Additionally, these initiatives would provide information to inform young people about fields of study that are relevant to the existing and forecasted demand for labour in particular occupations. This would help students make better choices about their education. Ensuring that students have the tools needed to better plan their routes to future employment is critical for a strong Canada.

A disability does not mean an inability. Unfortunately, Canadians with disabilities are too often under-represented in the workforce. Our government recognizes that employers accommodating persons with disabilities in the workplace is good for business and empowering to individuals, and it stimulates the economy. However, education and training are often required to overcome barriers, dispel stigmas and/or myths, and put action to words.

I would like to specifically highlight our government's $15 million contribution over three years to the ready, willing and able initiative of the Canadian Association for Community Living. Persons with intellectual disabilities and those with autism spectrum disorder face added and unique barriers to employment, yet we know that these individuals are not only eager to participate in the workforce but are capable of participation. This contribution to the Canadian Association for Community Living would expand existing activities to 20 community-based locations across Canada, which would support new jobs for Canadians with developmental disabilities.

In addition to connecting Canadians with jobs and training, our government has once again proven that support for business, innovation, and trade are top priorities. Canada has become an increasingly attractive place to invest and to grow a business. Recently, Canada moved to second place in Bloomberg's ranking of the most attractive countries for business investment. This is as a direct result of our government's sound economic policies under our Prime Minister.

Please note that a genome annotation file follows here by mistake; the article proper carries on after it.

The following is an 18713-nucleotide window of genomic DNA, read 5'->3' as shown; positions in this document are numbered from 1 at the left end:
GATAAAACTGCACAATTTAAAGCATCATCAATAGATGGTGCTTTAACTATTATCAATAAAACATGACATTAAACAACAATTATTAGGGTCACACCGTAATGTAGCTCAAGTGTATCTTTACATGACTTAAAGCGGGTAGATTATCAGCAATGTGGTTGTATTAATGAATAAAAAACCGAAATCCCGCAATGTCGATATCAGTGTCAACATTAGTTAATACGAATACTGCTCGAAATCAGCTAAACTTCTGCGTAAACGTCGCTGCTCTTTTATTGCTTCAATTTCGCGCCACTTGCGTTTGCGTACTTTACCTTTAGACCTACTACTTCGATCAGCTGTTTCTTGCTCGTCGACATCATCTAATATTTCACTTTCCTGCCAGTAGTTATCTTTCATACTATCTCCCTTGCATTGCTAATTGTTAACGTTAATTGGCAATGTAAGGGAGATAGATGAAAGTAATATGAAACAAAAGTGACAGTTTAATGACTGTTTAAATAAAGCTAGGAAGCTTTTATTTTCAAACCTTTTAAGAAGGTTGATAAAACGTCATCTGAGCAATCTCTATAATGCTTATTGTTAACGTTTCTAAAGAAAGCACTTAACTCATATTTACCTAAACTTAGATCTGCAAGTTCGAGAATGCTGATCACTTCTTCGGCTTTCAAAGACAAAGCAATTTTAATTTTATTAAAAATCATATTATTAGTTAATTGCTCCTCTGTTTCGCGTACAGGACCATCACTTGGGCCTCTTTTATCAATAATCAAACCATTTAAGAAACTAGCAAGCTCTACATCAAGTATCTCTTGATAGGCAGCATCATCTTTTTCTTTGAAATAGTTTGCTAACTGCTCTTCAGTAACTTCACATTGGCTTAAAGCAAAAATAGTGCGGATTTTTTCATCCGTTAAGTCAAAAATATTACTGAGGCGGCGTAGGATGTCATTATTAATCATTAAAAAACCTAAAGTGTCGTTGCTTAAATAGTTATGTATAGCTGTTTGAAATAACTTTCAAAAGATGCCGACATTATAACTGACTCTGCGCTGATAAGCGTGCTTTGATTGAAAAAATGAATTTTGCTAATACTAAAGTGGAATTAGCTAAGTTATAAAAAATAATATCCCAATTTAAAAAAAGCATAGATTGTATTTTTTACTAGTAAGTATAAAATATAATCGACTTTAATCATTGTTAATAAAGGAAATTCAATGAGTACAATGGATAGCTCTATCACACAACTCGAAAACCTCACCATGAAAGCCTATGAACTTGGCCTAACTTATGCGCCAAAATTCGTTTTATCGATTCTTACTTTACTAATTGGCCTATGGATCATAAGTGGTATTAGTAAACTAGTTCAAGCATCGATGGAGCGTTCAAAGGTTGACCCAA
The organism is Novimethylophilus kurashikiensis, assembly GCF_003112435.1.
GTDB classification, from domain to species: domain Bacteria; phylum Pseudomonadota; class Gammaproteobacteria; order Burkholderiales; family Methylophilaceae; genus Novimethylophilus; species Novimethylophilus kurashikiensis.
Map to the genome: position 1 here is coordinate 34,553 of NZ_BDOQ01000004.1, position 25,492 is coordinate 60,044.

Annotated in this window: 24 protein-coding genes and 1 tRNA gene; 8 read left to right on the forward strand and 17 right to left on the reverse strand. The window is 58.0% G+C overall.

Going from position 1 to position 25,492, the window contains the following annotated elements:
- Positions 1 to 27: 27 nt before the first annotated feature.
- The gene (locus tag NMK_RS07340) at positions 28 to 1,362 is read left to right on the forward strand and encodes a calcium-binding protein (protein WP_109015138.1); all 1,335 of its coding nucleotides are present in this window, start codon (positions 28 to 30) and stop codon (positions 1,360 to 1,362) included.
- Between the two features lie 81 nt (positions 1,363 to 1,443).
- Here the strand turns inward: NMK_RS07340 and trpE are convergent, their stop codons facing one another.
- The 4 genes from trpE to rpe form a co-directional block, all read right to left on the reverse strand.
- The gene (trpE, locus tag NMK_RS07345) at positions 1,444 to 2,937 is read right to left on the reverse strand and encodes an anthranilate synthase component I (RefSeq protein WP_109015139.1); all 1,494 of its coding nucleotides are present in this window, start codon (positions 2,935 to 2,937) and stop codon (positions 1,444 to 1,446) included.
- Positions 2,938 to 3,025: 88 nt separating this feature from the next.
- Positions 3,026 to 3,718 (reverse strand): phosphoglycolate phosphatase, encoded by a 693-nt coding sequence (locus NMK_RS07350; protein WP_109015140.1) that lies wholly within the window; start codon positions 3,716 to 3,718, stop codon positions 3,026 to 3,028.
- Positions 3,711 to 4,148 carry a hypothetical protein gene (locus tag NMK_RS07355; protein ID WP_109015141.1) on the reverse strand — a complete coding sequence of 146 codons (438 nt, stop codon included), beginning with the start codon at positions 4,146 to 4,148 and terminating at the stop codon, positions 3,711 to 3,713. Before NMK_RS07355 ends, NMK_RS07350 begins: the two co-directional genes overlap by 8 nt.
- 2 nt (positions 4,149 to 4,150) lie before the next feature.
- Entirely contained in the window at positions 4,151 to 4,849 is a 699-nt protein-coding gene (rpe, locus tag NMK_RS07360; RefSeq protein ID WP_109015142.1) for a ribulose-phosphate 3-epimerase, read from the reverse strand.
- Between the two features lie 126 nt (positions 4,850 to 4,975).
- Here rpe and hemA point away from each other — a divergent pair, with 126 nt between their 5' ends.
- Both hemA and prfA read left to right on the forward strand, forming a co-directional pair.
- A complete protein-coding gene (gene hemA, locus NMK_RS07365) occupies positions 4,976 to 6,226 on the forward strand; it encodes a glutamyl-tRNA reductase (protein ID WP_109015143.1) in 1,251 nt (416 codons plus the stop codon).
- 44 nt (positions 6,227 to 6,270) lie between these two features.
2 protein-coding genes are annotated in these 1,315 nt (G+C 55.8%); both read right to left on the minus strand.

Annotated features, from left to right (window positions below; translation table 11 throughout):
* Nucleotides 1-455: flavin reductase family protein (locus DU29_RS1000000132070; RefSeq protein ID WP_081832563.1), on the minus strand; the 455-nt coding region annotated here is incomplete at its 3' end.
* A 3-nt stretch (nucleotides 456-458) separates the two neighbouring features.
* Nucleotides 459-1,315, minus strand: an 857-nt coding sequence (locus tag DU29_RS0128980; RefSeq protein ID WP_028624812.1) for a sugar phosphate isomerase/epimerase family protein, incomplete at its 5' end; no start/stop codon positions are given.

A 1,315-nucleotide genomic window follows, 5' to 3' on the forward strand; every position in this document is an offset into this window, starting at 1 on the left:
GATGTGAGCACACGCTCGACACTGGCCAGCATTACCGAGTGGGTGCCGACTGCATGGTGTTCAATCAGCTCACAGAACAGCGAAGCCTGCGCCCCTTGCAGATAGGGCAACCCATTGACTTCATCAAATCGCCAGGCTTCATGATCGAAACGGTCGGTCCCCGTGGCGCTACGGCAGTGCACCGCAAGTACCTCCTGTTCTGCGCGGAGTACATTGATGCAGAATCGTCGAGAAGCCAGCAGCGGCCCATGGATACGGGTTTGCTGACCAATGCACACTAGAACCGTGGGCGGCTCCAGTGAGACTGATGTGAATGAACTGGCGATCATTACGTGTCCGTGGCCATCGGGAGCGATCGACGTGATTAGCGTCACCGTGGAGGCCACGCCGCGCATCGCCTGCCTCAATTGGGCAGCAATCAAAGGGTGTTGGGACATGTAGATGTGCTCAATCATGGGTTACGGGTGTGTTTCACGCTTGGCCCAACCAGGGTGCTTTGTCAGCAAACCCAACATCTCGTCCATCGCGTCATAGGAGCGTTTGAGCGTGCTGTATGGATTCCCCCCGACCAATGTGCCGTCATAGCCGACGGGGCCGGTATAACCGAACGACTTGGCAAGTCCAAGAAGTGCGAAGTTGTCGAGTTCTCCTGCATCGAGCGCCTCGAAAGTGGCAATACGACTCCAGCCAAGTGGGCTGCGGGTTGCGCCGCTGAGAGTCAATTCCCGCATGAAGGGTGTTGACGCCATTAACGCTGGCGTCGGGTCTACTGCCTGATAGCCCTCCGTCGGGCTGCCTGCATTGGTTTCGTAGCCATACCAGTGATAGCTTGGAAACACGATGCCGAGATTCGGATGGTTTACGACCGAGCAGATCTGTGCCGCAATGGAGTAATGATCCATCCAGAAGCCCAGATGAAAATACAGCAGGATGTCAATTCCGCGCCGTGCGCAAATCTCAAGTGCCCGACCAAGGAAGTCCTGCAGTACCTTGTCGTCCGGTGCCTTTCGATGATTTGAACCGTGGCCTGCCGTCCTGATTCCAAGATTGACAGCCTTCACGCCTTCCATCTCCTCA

In economic action plan 2014, we continue to strengthen the Canadian economy by cutting red tape for small and medium-sized businesses. This will save valuable time and money. For example, we have eliminated the requirement for 800,000 payroll remittances to CRA every year for 50,000 small and medium-sized businesses. These eliminations would help business expand and thrive.

In addition to cutting the regulatory burden on small and medium-sized businesses, we have made landmark investments in research and innovation by investing $1.5 billion in post-secondary research through the Canada first research excellence fund and by investing $46 million in new funding for the granting councils to support research and scientific advances in Canada.

Strong families and communities are the foundation of a prosperous and safe country. Our government recognizes this and in economic action plan 2014 continues our strong record of strengthening families and communities.

Families incur unique costs when they adopt a child, such as adoption agency fees and other legal costs. Our government recognizes these challenges. Therefore, we have enhanced tax relief by increasing the adoption expense tax credit to $15,000.

We are standing up for the victims of crime by giving victims a voice. We are giving hope by implementing the victims bill of rights and providing funding for a DNA-based missing persons data index. We have also renewed $25 million over five years to continue efforts to reduce violence against aboriginal women and girls.

Seniors do and will continue to have a very important role in communities across Canada. Through the enhancements to the new horizons for seniors program, the government will provide an additional $5 million in annual funding to organizations that raise awareness of elder abuse and that provide means for seniors to benefit from and contribute to the quality of life in their communities through social activities and active living.